e first time a mood of solemnity, seeing that their intercourse had always before been in the vein of pleasantry and badinage common to the first stages of courtships. This new experience appeared to dignify their relation, and weave them together with a new strand. At length she said--
"Why didn't you go after poor George and cheer him up instead of going home with me? Anybody could have done that."
"No doubt," replied Henry, seriously; "but, if I'd left anybody else to do it, I should have needed cheering up as much as George does."
"Dear me," she exclaimed, as a little smile, not exactly of vexation, curved her lips under cover of the darkness, "you take a most unwarrantable liberty in being jealous of me. I never gave you nor anybody else any right to be, and I won't have it!"
"Very well. It shall be just as you say," he replied. The sarcastic humility of his tone made her laugh in spite of herself, and she immediately changed the subject, demanding--
"Where is Laura to-night?"
Unlike Wells and Verne, Bellamy's science fiction creaks and wheezes like the most modern steam automobile. Of the twelve chapters, I would recommend skipping 4, 5, 8, and 11; it won't harm the story.
Although the story starts promisingly with a church full of religious prigs and a suicide, it turns into an overlong and sappy story of turn-of-the-century (20th) love in a small town outside of Boston. This is a town where an unwed kiss inevitably turns into nail-painting and pregnancy.
Dr. Heidenhoff turns up in the last third of the book. His pontificating about the psychological failure of religion (chapter 11) is not profound, but, rather, obvious. By the end, I couldn't help but feel it would have been a better story to leave the doctor out altogether.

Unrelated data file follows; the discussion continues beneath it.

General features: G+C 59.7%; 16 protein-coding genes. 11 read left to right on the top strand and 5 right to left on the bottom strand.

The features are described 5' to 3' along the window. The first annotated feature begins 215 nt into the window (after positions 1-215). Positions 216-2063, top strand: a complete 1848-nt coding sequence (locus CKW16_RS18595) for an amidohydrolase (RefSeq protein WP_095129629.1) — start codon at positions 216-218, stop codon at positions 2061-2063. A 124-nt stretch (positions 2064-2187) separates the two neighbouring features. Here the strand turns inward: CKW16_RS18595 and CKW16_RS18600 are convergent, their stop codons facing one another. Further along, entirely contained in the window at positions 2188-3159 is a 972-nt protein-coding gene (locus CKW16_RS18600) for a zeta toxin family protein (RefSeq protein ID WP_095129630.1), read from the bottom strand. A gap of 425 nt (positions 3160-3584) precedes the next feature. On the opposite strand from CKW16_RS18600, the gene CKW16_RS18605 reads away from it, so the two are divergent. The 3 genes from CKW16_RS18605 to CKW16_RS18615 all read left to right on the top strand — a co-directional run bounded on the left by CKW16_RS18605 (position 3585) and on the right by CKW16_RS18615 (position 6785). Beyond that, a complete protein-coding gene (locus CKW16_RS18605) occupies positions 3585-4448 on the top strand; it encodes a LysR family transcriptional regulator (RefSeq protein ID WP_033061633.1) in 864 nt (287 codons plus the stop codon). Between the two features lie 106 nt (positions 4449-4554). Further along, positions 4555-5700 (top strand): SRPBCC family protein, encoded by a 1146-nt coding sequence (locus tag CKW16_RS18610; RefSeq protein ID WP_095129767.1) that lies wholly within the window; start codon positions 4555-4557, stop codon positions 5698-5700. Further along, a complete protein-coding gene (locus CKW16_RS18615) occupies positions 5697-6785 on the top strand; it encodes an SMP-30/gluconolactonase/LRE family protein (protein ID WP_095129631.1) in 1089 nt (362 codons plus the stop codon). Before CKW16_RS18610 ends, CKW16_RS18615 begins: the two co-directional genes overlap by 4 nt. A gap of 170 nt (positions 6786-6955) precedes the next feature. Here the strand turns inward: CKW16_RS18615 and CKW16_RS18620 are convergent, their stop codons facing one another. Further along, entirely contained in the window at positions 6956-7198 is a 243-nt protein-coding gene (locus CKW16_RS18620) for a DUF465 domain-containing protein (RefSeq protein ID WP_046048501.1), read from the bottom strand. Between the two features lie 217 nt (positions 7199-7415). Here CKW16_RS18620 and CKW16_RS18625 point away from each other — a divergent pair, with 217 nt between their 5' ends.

If you like wasting your time, there is absolutely no better way to do it on the face of this planet than to read this story. 90% of the time NOTHING is happening. Even skipping over to the end is so disappointing as to be almost depressing.
Well this is quite a snoozer. I don't know if anyone used to reading 19th century lit will find the style too overpowering, although it sure ain't Hemingway.
The story is basically boy loves girl, girl disses boy for city slicker, city slicker uses the girl and throws her away. She is really sad. And so on. Not that great.
Despite all this, I think the story's not entirely without interest.
Bellamy does two good things.
First, he involves an interesting technical process (for easing the pangs of conscience, presumably a larger issue then than now).
Bellamy also uses that technical process to pose some "what if"-type moral questions. One might argue that he blathers on at length while doing so, but still. This reminds me of someone like Phillip K. Dick, who did the same thing. Of course Dick did it much more interestingly, but hey: we may have an early precursor of a certain kind of sci fi here, which gives the story a potential lit-hist interest.
this is an absolutely terrible story. It is so badly and floridly written, that is an absolutely unreadable. You can't get through the pages, because of the ridiculous and outdated over sentimental, sloppily over wrought prose. How it ever got published, is beyond me, except that this particular terrible style was romantically popular in that era. None of it survives to this day, intact.the idea that science could remove a painful memory is a good idea for a story, but that is it. It is so badly written you probably should never have been published. It definitely does not hold up, and it is a huge waste of time. The author sacrificed everything to the over sentimental and romantic style of the day, and it cannot be called science fiction at all. I do not recommend it. In fact, I do not even recommend it for that past era it came from.
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